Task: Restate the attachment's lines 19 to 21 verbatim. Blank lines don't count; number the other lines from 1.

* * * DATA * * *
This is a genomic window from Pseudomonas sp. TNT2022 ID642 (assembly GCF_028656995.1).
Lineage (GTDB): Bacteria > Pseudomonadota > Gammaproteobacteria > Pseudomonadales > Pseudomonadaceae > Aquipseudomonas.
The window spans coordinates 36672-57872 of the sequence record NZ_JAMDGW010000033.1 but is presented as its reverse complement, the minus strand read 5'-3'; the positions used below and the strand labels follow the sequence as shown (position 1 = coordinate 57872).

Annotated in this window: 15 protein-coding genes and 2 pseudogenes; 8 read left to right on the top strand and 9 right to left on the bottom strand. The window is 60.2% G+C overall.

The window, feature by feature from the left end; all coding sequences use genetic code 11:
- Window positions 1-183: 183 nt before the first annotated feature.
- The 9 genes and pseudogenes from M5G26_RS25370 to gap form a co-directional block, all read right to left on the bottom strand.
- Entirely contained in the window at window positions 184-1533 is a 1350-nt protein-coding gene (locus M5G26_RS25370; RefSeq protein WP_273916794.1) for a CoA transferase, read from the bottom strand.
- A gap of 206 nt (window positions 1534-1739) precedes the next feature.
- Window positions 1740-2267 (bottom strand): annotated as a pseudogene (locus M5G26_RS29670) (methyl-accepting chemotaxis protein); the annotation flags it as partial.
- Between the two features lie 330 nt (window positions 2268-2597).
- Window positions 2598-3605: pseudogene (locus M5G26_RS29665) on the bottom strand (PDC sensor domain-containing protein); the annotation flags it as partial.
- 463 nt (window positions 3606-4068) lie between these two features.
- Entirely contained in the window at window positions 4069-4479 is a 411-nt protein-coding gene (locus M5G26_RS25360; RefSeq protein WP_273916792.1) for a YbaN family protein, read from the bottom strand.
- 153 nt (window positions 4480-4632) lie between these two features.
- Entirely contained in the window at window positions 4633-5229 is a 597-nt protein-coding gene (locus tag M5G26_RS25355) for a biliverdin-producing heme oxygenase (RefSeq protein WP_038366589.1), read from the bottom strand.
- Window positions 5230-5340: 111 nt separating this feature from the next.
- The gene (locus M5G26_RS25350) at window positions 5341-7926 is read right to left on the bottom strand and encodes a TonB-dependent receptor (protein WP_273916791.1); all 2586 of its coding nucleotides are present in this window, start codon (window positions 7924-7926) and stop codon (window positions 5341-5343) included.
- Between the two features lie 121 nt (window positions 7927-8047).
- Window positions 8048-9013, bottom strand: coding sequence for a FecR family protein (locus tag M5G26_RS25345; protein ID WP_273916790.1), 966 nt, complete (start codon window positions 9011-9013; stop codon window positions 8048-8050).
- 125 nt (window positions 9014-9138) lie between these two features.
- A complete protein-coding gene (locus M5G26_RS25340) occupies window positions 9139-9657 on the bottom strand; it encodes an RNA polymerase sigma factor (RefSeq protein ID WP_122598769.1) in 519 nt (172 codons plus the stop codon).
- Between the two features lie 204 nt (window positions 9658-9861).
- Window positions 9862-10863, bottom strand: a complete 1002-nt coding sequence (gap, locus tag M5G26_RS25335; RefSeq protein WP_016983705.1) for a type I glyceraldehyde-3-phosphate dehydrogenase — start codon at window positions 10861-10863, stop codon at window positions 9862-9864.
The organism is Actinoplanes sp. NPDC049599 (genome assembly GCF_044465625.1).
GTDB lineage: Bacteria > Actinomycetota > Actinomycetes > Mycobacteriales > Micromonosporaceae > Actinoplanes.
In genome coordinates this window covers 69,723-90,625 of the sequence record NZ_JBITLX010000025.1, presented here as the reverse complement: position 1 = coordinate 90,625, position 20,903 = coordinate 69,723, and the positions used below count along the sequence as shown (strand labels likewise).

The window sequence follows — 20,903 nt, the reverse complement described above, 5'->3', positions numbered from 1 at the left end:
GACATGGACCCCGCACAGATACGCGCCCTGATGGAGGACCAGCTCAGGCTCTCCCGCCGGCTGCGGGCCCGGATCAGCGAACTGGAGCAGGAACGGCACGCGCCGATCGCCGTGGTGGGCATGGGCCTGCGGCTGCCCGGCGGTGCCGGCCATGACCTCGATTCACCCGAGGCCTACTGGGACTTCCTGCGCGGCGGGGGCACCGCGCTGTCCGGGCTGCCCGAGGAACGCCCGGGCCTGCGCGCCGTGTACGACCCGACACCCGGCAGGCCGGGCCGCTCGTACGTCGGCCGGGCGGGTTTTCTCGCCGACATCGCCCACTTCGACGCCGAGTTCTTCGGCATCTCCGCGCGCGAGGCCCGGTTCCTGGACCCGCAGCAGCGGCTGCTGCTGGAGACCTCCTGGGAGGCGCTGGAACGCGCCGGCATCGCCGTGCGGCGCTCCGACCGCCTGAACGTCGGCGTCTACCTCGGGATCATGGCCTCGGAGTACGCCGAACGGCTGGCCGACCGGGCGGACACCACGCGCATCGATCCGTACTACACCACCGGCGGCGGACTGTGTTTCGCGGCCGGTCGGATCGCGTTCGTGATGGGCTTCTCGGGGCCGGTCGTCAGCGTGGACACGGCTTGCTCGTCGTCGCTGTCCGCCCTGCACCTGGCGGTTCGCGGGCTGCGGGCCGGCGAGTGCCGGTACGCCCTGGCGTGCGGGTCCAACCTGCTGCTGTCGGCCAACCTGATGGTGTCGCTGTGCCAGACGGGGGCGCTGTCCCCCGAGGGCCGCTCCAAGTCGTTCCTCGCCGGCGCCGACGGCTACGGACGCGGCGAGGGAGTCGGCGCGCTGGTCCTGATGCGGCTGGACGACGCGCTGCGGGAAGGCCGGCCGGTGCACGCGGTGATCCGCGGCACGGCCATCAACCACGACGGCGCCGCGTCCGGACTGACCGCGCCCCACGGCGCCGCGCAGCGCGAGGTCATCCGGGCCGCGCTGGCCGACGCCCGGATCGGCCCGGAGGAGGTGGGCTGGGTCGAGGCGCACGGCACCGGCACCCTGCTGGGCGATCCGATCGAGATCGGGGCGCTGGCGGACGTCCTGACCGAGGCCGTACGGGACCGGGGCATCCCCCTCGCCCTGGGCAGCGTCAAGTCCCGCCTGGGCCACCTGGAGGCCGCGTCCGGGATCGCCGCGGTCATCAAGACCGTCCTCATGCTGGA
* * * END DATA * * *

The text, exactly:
- Between the two features lie 121 nt (window positions 7927-8047).
- Window positions 8048-9013, bottom strand: coding sequence for a FecR family protein (locus tag M5G26_RS25345; protein ID WP_273916790.1), 966 nt, complete (start codon window positions 9011-9013; stop codon window positions 8048-8050).
- 125 nt (window positions 9014-9138) lie between these two features.